Georgia’s Senators Seek Role in Iranian Nuke Deal; Rouhani and Obama Seek Limits on Congressional Role
From Macon Monitor staff reports
Georgia’s two U.S. senators, Johnny Isakson and David Perdue, on April 14, 2015 joined in co-sponsoring a bi-partisan bill that passed out of the Senate Foreign Relations Committee by a vote of 19-0. Both of Georgia’s senators sit on that committee. The bill awaits full Senate consideration in the coming weeks. President Obama has indicated increasing enthusiasm for the bill, and is expected to sign it.
If passed as expected, the bill would mean that the Obama administration can suspend economic sanctions that Congress previously passed against Iran if, within 30 days of the nuclear deal’s finalization, Congress does not pass another sanctions resolution. After possible passage of a new sanctions resolution, the President would then have 12 days to decide whether to veto it, after which Congress would have 10 days to override the veto — but only on the basis of a two-thirds vote.
A treaty on a matter like nuclear weaponry and power development would ordinarily require two-thirds of the sitting members of the Senate to concur. In other words, only one-third of the sitting Senate members plus one member would be required to reject a treaty.
There was no direct reference in the Senate’s bill to any question about whether the Senate would assert the right to ratify the treaty. However, there is reason to suspect that the Senate is indicating that it will relinquish that opportunity in return for the more remote possibility of overriding a presidential veto. The Obama administration insists that its support for the bill is contingent on it being the only concession to congressional participation in the process of negotiating with Iran.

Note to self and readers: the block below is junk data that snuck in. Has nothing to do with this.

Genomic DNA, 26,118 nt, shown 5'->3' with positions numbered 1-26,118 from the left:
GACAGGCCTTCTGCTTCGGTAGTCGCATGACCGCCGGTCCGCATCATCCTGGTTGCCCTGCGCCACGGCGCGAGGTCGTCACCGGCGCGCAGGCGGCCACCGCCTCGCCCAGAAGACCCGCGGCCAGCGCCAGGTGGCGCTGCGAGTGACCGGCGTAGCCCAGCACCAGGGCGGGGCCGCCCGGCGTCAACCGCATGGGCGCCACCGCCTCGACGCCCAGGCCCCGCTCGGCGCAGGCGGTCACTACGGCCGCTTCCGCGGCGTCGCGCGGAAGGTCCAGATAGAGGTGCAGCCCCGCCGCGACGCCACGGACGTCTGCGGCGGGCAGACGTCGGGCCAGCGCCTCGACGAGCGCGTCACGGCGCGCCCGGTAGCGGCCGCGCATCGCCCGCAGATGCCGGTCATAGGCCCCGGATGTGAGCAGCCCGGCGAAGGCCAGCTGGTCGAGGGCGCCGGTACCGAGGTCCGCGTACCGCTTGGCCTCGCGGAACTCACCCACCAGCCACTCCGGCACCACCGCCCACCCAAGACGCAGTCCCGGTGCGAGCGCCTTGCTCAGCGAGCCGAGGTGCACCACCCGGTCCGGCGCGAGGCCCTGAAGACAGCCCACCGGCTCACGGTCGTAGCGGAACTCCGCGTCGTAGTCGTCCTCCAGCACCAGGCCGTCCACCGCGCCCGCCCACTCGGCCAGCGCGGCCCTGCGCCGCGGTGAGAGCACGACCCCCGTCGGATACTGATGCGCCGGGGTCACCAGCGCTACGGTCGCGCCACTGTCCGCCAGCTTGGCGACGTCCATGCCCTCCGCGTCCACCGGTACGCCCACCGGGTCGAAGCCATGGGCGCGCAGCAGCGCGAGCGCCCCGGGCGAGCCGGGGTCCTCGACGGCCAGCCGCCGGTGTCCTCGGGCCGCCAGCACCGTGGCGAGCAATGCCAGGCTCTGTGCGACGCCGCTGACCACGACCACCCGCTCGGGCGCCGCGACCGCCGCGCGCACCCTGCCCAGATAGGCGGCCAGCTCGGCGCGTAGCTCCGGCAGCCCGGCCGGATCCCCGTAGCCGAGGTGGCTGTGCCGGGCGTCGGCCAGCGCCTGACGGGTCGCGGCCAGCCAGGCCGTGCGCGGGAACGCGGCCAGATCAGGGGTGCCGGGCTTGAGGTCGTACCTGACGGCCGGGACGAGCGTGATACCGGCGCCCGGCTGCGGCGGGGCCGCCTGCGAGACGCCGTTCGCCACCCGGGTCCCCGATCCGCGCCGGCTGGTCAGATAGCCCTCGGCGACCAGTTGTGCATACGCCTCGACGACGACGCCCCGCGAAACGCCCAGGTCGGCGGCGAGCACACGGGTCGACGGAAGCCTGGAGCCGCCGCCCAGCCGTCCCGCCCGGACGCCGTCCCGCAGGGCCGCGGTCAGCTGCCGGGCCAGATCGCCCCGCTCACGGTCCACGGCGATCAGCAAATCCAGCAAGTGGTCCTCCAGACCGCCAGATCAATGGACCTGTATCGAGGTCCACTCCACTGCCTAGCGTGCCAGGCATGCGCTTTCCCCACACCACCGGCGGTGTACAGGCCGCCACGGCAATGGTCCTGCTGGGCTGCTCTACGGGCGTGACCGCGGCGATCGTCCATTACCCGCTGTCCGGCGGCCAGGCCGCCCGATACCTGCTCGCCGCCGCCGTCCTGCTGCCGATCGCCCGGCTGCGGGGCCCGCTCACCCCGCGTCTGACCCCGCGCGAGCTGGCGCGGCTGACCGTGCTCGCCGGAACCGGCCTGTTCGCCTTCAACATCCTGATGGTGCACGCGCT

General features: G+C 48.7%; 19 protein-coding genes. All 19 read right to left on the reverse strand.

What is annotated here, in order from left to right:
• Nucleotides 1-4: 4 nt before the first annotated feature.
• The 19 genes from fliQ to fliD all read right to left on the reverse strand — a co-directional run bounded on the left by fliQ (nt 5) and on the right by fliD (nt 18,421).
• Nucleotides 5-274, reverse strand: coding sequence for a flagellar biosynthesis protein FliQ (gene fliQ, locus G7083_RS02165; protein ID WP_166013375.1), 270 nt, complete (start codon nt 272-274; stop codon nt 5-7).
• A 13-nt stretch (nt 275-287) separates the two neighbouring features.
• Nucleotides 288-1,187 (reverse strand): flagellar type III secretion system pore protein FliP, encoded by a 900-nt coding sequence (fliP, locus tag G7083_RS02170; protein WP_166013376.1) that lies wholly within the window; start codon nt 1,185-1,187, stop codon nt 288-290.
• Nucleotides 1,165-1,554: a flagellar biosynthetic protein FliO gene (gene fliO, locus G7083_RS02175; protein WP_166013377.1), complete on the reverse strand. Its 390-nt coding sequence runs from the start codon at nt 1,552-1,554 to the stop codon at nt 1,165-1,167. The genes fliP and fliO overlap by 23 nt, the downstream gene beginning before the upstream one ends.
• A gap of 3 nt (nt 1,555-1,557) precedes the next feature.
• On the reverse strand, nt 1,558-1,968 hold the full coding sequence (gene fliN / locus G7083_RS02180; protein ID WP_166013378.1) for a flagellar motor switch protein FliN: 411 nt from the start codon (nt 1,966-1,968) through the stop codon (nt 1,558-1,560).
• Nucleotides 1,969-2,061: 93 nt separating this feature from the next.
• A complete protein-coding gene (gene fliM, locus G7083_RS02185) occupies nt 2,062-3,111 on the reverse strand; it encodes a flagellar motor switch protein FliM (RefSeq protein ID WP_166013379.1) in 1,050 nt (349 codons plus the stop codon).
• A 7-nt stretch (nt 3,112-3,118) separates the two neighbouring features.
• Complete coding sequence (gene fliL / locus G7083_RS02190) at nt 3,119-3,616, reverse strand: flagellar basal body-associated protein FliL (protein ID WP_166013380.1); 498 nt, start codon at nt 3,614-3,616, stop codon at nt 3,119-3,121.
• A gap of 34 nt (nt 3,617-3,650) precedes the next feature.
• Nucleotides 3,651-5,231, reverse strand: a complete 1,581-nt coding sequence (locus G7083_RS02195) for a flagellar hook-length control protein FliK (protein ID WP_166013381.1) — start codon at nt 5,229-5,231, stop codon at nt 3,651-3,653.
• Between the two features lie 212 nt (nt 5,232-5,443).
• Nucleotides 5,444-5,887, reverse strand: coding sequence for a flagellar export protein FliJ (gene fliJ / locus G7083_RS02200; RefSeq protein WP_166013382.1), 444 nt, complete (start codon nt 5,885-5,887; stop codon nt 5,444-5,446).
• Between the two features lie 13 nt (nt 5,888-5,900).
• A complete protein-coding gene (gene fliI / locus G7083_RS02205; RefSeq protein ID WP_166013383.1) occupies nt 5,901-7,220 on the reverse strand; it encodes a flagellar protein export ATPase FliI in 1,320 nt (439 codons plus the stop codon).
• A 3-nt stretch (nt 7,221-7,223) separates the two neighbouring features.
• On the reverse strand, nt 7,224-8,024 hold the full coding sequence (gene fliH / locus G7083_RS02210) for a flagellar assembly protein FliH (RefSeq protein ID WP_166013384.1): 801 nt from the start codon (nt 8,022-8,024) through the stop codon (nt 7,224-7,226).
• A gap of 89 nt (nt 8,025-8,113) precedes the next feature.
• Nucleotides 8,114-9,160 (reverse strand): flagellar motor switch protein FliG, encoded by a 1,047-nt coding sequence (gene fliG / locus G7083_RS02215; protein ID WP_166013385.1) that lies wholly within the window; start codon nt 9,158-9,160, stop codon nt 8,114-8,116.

Such a deal is understandable from the Senate Republicans’ perspective if one assumes that the administration would not willingly deliver a deal on Iranian nukes to the Senate for advice and consent. That would require the Senate to assert its own characterization of the deal as a treaty instead of an executive agreement. Assuming the Senate’s cloture rule of needing 60 votes in the 100-member Senate remains intact, Democrats in the Senate acting in concert would retain the ability to stop any Senate action asserting the deal as a treaty.
Republican Wisconsin senator Ron Johnson was quoted as indicating that the April 14 bill provides for the Senate “an incredibly limited role. It is a far cry from advice and consent.”
Senators Isakson and Perdue also agreed to the administration’s request that the bill strip out a prior requirement that the President certify that Iran is not directly supporting terrorist attacks against the United States or its citizens. The administration stated that terrorism was not part of the negotiations with Iran, so would be off-point. However, the administration did agree in the proposed bill to provide Congress with detailed reports on Iranian terrorism against the U.S., and about Iranian compliance with the nuclear agreement.
There is still some question about whether amendments to the bill might be entertained from the Senate floor. Florida Senator Marco Rubio, for instance, has proposed an amendment that would require Iran to acknowledge Israel’s right to exist. In last week’s Macon Monitor, it was reported that an Iranian general recently stated that wiping Israel off the map is “nonnegotiable.”
Although the staff of both Georgia senators had been communicating with the Macon Monitor until the time the bill was voted out of the committee, neither senator offered any comment on April 17 about whether they would support additional amendments like Rubio’s, or assert a senatorial right to ratify any deal with Iran under the treaty clause of the Constitution.
Senator Isakson had proposed his own amendment seeking reparations from the 1980 Iranian hostage crisis. Three of those former hostages live in Georgia. Isakson agreed to remove that proposed amendment, but did secure a positive endorsement of the Foreign Relations committee by unanimous vote as to the substance of the proposed amendment. However, that endorsement would have no legal effect.
The day after the bill passed out of the Senate Foreign Relations committee, Iranian President Hasan Rouhani in a speech objected to any congressional intervention in the dealings among the leaders of the seven nations involved in the negotiations.